This 12 1/2" tall automaton is in excellent working condition, comes fresh from an estate, with no damages, just a little tarnishing on brass cage, bird sings and moves so beautifully. The on off works perfect (some one put a little magic marker near the switch, nail polish [remover] will take it right off, I don't have any). There are no issues to report at all other than the a little dust that will need to be cleaned.

Here's the full eBay listing with many really large photographs of the K.G. Griesbaum singing bird automaton


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Friday, May 29, 2009

The inner workings of a German singing bird box

Here is a great video giving us the rare opportunity to see the inner workings of a miniature singing mechanical bird. This piece was restored in the clock and automata shop of Ray Bates who specializes in the professional restoration of antique clocks, marine chronometers, and automata.

Learn more about Ray Bates at The British Clockmaker site.


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Saturday, May 16, 2009

Reader Contribution: Dog with Ball automaton

We haven't posted any reader-made automata in a while and it's time to remedy that. Here is a first attempt by Automata / Automaton Blog reader Gary Brown.

From Gary's YouTube description
Inspired by *The Invention of Hugo Cabret*, I built this automaton from scratch, using information I found around the Internet. The dog moves his head and tail while a ball bounces next to him. Though simple, the mechanism uses a cam, a crank, a crank slider and linkages. It was the most difficult craft projects I've ever attempted, and the result hardly shows it. But it was a fascinating endeavor.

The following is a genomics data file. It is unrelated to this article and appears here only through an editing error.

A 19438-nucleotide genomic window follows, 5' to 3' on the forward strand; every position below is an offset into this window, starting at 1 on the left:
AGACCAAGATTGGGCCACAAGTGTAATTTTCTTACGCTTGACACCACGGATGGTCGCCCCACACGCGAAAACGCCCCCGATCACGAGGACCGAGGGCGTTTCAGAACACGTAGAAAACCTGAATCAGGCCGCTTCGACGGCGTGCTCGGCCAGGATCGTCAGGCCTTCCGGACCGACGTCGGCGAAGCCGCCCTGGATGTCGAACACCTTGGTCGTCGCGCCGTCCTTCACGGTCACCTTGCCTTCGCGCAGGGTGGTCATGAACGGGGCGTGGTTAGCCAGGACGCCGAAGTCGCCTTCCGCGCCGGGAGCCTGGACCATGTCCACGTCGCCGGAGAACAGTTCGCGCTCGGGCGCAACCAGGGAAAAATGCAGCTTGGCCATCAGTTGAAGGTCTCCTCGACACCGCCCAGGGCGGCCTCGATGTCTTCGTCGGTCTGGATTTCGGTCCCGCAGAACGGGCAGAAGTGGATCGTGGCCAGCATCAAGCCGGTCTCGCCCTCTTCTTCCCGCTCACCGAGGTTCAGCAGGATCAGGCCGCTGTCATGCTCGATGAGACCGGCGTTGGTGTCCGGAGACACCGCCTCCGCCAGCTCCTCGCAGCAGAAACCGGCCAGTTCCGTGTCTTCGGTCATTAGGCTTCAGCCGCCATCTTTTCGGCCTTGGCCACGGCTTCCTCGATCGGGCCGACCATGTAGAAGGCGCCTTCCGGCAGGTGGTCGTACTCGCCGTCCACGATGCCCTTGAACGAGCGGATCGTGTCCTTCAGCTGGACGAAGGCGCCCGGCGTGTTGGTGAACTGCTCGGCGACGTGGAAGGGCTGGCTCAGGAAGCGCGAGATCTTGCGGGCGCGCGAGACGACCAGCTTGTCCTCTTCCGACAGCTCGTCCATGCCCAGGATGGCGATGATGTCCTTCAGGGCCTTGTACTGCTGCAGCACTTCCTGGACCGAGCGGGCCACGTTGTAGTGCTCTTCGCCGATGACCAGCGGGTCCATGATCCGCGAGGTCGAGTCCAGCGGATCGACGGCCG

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Tuesday, May 05, 2009

Ambigram + Automata = Ambigramautomata

Check out this totally brilliant word-oriented hand-cranked automata. Created by artist Tom Banwell, he calls these creations "Ambigramautomata" -- a combination of the words "ambigram" and "automata".

From the artist's site
The S, I, L, and T are all vertically symmetrical so that they read the same when rotated 180 degrees. The disc with SIL is on a cam so that it moves left and right when rotated. The EN is stationary.

See more of Tom Banwell's many creations at his web site and on his Etsy site featuring some AMAZING masks.


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Sunday, April 12, 2009

Automta in antiquity article from SPIEGEL Online

Automta in antiquity article from Speigel Online
The German magazine SPIEGELhas published an article on automata in antiquity. Or...at least that's what I believe it is about. I cannot read German. Nevertheless, they have a number of wonderful drawings and photographs that accompany the article.

Once again the credit must go to Spiel und Kunst mit Mechanik for finding this great resource.

Shown above is a diagram of Hero of Alexandria's clever method for automatically opening temple doors. The fire in the pot, creates pressure in the large water tank. This causes water to spill into the bucket, the weight of which works against the counterweight to rotate the vertical axle attached to the temple door. Very clever. Done with the right amount of ceremony, this must have seemed very magical indeed to the ancient Greeks.